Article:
9. billytheskink Says:

    Being an Indycar fan these days is almost like being a fan of two different yet symbiotic sports, the on-track racing and the off-track business/politics.

    Personal opinions will vary, of course, but I would generally agree that being an Indycar fan is easy, in regards to the on track sport. The drivers that you root for, or drivers that you generally like, will typically give you something to cheer about several times over the course of a season.

    As for being a fan of Indycar’s off-track sport, however, I think anyone who reads this site knows how easy and fun that is. Not easy, for any first time readers.

    Being a Graham Rahal fan… that is an exercise in sports-longsuffering nearly on par with rooting for the Cleveland Browns.

  10. I realize I am in the minority but if a choice has to be made I will be watching racing. Each weekend, as I flip channels looking for something to watch instead of just the Colts, I curse the IndyCar season ending so early. I am a fan because it is so dang easy to cheer for the drivers and because shiny things going really fast makes me smile.

    • “Shiny things going really fast” Well put Jim. I would only add………shiny, loud things going really fast.

  11. Sports are all about expectations and I always believe in moral victories:

    Expectations at a race are to have a good time and be entertained. That is a low standard–which is good. I love Motorsports because I am a happy person even when the drivers I root against win. Only officiating (or a tragedy) can ruin a race.

    Expectations for the Ohio State Buckeyes are to not only win every game, but to win by several touchdowns. God forbid we lose. Perhaps I am mellowing as well. “The loss of 2014,” I was able to keep my miserablness inside. I went out of my way to congratulate every VaTech fan I could on my way out of the ‘Shoe this year. After all, VaTech will not win a bigger game the next two decades.

    Expectations for the Cleveland Browns? There are none that are positive. The standard is so low that any win is a nice surprise. A loss? No worries, how is my fantasy team doing?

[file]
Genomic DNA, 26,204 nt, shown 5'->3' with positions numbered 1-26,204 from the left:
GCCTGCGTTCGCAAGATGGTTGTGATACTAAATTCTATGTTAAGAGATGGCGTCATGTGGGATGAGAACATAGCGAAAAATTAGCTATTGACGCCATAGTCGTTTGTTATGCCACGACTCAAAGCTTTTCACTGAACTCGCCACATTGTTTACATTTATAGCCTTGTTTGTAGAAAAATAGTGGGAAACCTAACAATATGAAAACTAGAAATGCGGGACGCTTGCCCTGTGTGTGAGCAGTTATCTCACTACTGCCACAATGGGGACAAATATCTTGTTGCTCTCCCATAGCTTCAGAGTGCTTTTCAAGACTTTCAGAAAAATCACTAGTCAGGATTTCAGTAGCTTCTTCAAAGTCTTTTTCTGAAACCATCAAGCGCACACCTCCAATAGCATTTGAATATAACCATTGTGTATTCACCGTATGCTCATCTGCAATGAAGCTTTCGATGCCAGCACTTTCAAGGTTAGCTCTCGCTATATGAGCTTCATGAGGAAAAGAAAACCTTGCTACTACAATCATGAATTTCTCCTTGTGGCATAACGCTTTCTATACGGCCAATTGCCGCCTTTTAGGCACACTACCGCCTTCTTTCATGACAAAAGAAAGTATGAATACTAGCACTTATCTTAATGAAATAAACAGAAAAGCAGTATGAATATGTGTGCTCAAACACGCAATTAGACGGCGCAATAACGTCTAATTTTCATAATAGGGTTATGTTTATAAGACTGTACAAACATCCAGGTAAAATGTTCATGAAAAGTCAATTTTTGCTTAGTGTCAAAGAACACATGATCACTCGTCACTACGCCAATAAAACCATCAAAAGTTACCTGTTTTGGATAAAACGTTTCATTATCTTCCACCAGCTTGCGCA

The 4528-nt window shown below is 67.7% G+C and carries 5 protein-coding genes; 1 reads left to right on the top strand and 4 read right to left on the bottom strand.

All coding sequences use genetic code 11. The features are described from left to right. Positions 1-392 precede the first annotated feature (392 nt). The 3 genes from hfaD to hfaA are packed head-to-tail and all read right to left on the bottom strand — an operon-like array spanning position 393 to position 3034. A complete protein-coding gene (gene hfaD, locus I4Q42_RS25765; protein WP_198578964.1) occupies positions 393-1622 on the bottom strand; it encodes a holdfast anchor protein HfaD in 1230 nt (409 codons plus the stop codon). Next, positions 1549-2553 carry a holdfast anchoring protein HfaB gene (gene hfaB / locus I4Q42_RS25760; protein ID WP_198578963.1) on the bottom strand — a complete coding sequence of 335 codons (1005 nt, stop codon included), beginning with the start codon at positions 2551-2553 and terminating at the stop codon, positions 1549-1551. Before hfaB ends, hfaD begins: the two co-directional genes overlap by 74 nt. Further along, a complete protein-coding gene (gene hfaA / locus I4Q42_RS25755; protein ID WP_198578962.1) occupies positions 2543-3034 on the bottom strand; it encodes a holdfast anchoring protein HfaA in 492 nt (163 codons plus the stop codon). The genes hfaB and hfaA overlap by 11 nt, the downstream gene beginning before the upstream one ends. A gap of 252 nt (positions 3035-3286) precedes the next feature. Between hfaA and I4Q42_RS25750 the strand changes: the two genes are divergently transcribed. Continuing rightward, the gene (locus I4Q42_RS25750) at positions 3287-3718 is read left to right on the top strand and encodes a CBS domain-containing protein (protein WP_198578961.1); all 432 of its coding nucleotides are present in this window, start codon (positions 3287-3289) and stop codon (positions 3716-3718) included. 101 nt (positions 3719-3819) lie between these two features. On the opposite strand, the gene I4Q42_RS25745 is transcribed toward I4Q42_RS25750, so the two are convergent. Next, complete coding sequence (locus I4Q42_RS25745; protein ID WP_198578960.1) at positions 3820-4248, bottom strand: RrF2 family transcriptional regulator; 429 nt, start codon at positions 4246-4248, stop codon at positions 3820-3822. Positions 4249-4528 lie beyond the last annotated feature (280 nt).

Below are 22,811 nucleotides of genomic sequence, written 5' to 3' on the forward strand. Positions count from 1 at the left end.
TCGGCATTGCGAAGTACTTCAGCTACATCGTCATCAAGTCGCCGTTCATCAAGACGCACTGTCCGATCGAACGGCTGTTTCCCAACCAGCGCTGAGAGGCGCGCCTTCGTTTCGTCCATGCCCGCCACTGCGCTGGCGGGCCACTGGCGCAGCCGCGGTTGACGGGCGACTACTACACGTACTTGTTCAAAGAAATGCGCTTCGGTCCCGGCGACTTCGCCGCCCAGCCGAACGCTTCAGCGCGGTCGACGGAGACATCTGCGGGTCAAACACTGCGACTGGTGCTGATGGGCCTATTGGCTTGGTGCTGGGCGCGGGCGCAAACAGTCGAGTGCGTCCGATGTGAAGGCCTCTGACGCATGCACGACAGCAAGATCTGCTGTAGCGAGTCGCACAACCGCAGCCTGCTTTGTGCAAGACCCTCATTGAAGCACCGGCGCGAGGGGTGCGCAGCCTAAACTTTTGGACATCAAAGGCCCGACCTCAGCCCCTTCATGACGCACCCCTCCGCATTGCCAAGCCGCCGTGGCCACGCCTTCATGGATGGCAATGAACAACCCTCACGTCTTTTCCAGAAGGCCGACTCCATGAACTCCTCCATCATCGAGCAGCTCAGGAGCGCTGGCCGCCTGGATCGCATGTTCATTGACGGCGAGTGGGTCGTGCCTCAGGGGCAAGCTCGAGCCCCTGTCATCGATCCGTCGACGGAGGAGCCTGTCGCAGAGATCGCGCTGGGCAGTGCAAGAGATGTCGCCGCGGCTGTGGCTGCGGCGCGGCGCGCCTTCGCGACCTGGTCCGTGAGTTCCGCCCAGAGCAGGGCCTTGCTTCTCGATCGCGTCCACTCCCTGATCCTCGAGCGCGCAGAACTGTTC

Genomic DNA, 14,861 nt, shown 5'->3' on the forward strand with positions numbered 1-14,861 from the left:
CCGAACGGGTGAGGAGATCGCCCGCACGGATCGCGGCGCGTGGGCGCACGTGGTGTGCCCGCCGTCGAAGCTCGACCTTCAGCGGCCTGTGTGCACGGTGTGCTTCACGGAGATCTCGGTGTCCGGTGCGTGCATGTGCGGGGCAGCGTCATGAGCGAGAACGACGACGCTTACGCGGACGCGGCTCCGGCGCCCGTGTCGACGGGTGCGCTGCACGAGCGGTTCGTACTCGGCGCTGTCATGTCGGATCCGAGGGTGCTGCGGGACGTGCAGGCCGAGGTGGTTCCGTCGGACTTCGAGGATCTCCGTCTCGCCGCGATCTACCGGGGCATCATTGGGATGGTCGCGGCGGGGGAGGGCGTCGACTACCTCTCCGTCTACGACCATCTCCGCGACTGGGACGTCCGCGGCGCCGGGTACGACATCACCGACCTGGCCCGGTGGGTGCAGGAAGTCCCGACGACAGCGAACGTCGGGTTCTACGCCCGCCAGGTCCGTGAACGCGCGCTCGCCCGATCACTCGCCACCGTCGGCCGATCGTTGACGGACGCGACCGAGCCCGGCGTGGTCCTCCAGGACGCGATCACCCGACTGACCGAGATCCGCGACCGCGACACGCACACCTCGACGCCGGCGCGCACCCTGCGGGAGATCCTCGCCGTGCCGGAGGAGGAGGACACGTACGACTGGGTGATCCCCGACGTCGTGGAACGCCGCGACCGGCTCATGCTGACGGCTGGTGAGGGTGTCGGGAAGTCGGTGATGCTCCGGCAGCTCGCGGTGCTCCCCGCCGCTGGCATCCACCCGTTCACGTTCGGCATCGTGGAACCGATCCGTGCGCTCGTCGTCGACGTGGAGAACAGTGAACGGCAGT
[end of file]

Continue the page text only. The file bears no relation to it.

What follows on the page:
12. Doug gardner Says:

    Easier I guess. Much easier if you exclude our Colts here in Indy. They are a bunch of good guys. Owner a little off kilter but who is a fan of the owner? Same with the Indy 500. Greatest place on Earth, Greatest Race etc… The owners and rulers not so much. Being here in Indy skews the view of Indycar racing which is part of Indycar’s problem expanding to the masses again. The series is controlled by those that control IMS. I truely think the just see the rest of the series as a necessary evil, but really could care less about it. Sad but true.

  13. I said “other”, because I find it harder to be an Indycar fan than to be a fan of ball sports, but not because of the sanctioning body. Any place where people – especially guys – gather, it is only a matter of time before I hear the words “So, what did you think of that game?”, leaving me to wonder which sport we are now talking about. Whatever sport it is, it is bound to be one that is covered extensively by the media, that we all know the top athletes of, and that we all learned how to play in high school gym class. But if I ask someone what they think of the prospects of an Indycar driver who has won a race or two this year are for next season, I am met with a blank look and the sound of crickets. As far as racing has come in exposure over the past few decades, it still feels like I am a fan of an underground sport. Despite how many fans it has, is seems like no one else knows a thing about it.